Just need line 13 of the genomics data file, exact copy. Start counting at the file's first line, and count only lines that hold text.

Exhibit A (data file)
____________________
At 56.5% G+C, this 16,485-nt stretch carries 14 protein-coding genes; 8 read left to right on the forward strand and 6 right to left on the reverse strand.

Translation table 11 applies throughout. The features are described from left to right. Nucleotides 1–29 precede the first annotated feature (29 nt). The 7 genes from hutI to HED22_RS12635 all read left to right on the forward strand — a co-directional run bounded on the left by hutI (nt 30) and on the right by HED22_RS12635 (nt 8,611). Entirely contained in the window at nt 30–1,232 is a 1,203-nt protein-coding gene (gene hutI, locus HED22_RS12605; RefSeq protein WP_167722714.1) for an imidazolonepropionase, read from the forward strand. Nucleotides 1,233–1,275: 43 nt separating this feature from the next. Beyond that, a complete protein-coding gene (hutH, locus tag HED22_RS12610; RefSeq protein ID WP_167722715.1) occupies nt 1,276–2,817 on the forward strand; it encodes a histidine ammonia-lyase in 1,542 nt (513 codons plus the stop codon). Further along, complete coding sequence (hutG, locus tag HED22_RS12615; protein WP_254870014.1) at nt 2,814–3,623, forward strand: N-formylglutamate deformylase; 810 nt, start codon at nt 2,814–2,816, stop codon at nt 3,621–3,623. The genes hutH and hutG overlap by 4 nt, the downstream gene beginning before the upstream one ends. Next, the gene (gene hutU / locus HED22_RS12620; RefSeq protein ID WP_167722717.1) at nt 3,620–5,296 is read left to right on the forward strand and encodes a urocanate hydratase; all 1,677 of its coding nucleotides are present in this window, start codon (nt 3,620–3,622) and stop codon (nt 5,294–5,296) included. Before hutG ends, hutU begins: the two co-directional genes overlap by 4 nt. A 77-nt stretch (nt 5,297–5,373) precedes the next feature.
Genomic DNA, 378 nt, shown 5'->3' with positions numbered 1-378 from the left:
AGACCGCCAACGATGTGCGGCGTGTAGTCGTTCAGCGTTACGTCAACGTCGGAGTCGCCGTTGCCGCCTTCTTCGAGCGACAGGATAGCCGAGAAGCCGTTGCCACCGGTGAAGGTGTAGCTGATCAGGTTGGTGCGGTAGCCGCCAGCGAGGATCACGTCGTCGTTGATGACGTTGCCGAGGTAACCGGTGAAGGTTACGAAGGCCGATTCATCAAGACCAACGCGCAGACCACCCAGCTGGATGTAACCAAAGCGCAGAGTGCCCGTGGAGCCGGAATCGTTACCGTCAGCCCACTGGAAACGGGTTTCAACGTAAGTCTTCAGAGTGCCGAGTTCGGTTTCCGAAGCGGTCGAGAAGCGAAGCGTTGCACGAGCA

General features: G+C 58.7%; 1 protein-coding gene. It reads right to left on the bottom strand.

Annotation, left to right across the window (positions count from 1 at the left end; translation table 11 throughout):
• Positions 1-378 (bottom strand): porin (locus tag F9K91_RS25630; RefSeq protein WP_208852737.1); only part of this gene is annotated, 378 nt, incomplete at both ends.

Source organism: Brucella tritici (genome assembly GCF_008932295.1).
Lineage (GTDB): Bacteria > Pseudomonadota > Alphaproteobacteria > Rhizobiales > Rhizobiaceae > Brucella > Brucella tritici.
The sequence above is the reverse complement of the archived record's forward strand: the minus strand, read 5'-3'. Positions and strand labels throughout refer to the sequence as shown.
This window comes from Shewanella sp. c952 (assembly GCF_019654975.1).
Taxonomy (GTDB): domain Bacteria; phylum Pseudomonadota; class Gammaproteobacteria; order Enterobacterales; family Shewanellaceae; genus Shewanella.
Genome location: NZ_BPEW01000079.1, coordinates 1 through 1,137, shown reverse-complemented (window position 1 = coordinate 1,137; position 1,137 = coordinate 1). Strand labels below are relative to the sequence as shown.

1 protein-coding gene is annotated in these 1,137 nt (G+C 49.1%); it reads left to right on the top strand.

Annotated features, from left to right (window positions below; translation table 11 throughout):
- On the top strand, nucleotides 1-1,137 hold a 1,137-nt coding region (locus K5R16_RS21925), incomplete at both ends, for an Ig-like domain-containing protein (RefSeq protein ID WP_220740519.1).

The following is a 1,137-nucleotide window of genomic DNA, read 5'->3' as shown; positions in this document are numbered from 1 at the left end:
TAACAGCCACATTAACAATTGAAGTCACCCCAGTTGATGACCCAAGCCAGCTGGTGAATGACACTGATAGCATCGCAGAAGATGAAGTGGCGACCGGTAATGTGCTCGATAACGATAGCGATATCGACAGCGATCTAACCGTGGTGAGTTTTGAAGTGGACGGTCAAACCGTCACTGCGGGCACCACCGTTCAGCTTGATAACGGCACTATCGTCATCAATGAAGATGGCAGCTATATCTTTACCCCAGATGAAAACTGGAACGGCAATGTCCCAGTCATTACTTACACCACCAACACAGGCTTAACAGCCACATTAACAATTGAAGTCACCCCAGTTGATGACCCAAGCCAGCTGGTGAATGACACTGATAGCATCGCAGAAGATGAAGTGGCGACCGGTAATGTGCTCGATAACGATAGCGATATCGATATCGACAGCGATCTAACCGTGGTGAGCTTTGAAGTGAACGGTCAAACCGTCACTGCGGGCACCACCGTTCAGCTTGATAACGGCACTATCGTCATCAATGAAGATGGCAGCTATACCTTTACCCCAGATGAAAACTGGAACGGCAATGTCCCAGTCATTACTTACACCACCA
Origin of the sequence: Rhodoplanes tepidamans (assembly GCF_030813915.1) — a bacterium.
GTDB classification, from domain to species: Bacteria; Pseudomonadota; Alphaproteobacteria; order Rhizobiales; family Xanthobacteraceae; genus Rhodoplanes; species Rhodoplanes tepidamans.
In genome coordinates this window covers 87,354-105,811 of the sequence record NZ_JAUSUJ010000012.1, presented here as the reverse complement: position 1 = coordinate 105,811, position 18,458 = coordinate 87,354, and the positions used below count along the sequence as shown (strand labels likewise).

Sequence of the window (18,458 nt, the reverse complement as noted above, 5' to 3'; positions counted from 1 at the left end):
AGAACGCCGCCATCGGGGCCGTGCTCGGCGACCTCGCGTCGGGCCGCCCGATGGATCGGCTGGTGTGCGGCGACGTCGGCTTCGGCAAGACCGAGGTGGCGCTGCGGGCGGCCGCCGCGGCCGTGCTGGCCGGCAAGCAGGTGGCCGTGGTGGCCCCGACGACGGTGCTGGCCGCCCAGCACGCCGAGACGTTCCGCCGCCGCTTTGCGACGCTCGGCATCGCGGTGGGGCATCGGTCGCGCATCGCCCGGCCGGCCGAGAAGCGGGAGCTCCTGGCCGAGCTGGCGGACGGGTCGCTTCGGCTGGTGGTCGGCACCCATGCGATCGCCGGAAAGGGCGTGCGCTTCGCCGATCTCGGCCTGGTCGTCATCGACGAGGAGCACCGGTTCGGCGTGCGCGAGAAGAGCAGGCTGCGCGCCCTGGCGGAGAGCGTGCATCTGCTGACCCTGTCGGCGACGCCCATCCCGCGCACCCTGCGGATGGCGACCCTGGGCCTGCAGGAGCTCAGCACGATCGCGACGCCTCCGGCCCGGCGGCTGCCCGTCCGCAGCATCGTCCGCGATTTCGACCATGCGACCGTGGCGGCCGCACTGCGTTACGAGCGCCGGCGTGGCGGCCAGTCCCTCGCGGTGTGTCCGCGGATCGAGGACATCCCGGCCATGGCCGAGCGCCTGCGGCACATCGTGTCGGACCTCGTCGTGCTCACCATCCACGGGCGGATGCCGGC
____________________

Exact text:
Genome location: NZ_BPEW01000079.1, coordinates 1 through 1,137, shown reverse-complemented (window position 1 = coordinate 1,137; position 1,137 = coordinate 1). Strand labels below are relative to the sequence as shown.